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It may seem inconceivable your bone pain in your legs is linked to a sandwich that you ate for lunch, but if you have celiac disease, the two can be directly connected. Gluten is present in most of the forms of flour commonly used to make bread. A genetically inherited intolerance for gluten, called celiac disease or gluten-sensitive enteropathy, could be the cause of your leg pain.
Celiac disease is passed along genetically. If your mother, father, sister or brother has it, your risk of having it is higher. In a family with the genetic predisposition for celiac disease, about 1 out of every 10 family members will be gluten intolerant, according to Health Canada. Celiac disease causes damage to the inner lining of your small intestine when you eat gluten, leaving you unable to properly absorb nutrients.
Bone Pain Symptoms
Leg bone pain is one of the symptoms of celiac disease. While infants and young children with celiac disease tend to have digestive problems, adults are more likely to suffer bone and joint pain, as well as fatigue, depression and women may miss menstrual periods. The bone pain experienced by those who have celiac disease may be linked to calcium loss caused by the inability to properly absorb nutrients. According to the American Academy of Family Physicians, celiac patients who experience nighttime bone pain may be experiencing the effects of osteoporosis due to lack of calcium. To reverse these symptoms, you will have to follow a gluten-free diet.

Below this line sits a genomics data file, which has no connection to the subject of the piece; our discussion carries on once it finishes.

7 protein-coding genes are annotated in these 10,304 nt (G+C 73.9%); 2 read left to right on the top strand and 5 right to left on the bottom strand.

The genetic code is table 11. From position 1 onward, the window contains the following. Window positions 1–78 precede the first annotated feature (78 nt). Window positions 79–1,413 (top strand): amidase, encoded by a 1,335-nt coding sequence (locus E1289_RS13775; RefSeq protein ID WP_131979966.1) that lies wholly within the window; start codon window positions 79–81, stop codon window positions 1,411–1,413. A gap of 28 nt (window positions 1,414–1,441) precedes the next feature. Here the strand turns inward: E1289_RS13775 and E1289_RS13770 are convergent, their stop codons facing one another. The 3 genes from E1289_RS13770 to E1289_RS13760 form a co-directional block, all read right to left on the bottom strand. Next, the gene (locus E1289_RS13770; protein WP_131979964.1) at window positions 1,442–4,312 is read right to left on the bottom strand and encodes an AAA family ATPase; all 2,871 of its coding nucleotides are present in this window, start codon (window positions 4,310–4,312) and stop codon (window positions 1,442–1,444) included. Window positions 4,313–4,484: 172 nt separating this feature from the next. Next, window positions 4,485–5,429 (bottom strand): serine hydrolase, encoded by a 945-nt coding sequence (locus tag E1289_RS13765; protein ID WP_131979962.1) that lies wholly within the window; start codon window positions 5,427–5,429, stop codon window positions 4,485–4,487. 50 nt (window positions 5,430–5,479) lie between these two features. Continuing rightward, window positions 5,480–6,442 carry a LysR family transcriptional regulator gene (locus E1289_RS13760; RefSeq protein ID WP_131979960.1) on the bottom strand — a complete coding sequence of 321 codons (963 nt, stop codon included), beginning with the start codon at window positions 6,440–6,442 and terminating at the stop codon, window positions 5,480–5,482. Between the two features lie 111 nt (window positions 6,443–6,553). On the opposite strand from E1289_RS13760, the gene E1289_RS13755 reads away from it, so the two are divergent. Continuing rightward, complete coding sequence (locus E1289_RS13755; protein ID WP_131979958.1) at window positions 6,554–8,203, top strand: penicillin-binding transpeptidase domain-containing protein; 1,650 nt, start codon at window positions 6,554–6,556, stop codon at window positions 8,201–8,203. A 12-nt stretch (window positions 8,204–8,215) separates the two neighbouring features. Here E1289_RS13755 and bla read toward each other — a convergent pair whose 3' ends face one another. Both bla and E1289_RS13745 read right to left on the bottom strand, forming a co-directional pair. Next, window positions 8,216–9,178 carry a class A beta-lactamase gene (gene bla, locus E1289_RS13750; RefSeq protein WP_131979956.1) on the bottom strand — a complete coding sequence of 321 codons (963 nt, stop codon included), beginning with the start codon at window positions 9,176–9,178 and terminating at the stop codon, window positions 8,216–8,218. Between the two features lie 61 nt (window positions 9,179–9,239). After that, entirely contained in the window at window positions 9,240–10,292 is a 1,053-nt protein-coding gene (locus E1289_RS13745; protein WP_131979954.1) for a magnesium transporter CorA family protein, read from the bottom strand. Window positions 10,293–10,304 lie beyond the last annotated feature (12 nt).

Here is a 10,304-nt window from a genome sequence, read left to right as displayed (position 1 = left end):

If you have celiac disease, the only way to escape symptoms, such as bone pain, is by avoiding all forms of gluten. Gluten is a protein in grains and foods prepared with grains. To avoid the symptoms of celiac disease, you must avoid wheat, barley, rye, commercial oats and related cereal grains. The list of foods containing gluten includes many products, ranging from beer to Communion wafers. If you are gluten intolerant, your doctor can provide you with a gluten-free diet plan that will help you take control of your condition and manage your symptoms effectively.
Though oats themselves are not dangerous for celiac patients, Dietitians of Canada explains that oats are often contaminated by other grains that contain gluten 1. As a result, oats can cause symptoms for those with celiac disease. Pure, uncontaminated oats are safe for most with celiac disease, though a small percentage of celiac disease patients may not be able to tolerate them.
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